HO CHI MINH CITY, July 17 — Malaysia could become one of the biggest export markets in ASEAN for Vietnam, especially in the post-pandemic period, a city official said at a meeting in Ho Chi Minh City on Thursday.
Deputy Director of the Ho Chi Minh City Investment and Trade Promotion Centre (ITPC), Nguyen Tuan told a seminar on exports to Malaysia organised by the centre, economic and trade co-operation between the countries has been growing in recent years, reports Vietnam News Agency (VNA).
Vietnam and Malaysia are members of the ASEAN Economic Community (AEC) and the Comprehensive and Progressive Agreement for Trans-Pacific Partnership (CPTPP), he said.
In 2016, Malaysia surpassed Singapore to become Vietnam’s second-largest trading partner in ASEAN after Thailand, he said.
It is the third-largest export market for Vietnam in the region after Thailand and Cambodia, he added.
Bilateral trade last year was worth US$11.1 billion, with Vietnam’s exports being US$3.8 billion, or 15 per cent of the country’s total export to ASEAN member countries.
The pandemic has severely affected almost all socio-economic aspects like health, transportation, tourism, education and trade, he said.
Due to the pandemic, in the first half of the year Vietnam’s exports to Malaysia declined by 17.4 per cent year-on-year to US$1.6 billion, he said.
“The centre has taken drastic measures to support businesses to increase exports by developing new supply chains and expanding and diversifying export markets.”
Malaysia’s trade commissioner in Ho Chi Minh City, Raphy Md Radzi said Vietnam and Malaysia are important trade partners and should enhance promotions to achieve their trade targets after the pandemic.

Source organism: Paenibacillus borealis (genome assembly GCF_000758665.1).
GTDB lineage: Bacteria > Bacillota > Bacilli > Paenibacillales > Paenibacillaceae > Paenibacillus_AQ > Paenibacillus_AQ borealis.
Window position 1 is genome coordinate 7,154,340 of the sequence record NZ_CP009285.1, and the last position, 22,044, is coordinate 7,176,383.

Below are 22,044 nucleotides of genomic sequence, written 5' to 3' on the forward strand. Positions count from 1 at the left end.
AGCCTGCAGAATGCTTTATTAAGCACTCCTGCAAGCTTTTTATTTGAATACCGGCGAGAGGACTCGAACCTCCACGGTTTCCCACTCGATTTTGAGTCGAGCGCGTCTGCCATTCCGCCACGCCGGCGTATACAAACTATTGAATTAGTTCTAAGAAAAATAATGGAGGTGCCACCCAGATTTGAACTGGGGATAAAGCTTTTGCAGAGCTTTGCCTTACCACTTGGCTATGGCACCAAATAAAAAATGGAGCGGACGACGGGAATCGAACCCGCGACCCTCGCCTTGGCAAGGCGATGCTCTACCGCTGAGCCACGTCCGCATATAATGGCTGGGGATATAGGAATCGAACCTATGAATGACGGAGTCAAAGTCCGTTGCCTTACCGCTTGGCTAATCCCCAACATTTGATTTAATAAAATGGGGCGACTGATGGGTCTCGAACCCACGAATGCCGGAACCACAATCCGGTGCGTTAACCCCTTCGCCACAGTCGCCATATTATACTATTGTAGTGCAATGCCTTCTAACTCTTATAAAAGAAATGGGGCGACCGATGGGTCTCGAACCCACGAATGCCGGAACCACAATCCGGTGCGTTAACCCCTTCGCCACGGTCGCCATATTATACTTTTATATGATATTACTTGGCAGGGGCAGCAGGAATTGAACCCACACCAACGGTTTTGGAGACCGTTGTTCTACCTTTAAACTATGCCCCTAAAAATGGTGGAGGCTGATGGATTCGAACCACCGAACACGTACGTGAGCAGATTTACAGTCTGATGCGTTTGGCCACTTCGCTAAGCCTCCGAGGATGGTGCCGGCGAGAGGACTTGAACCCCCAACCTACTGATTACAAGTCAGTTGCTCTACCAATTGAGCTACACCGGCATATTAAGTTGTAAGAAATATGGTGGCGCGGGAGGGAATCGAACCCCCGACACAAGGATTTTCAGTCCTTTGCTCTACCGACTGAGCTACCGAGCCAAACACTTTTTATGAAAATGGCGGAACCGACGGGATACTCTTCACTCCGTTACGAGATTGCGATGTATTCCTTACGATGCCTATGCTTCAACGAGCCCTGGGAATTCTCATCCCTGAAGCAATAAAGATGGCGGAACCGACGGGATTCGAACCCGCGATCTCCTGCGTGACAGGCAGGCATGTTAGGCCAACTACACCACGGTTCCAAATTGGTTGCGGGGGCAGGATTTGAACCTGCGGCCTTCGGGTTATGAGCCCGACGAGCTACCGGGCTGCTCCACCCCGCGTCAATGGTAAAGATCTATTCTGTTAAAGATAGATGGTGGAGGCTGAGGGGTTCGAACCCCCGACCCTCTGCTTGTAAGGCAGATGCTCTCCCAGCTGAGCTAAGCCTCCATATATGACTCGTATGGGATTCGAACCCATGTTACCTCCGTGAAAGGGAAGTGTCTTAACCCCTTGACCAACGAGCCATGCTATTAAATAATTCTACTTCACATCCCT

Vietnamese exporters could also co-ordinate with Malaysian service companies for the distribution of their goods globally, he added.
Chairman of the Malaysia Business Chamber Theng Bee Han, also said, “Vietnamese businesses should not only consider Malaysia a potential export market but also co-operate with Malaysian companies to tap the world market.”
Malaysia has a large Muslim population, and therefore exports to it must meet Halal standards for products like food, medicine and cosmetics, and should also comply with food safety, labelling and traceability regulations, he said.
It is expected that by 2030 the global Halal industry will be worth US$30.6 trillion including US$1.1 trillion in the Asia Pacific region, with Malaysia accounting for US$228.5 billion, he said.
Vietnamese farm produce and seafood products meet Malaysia’s food standards, and when they receive Halal certification, they could be exported to the country, he said.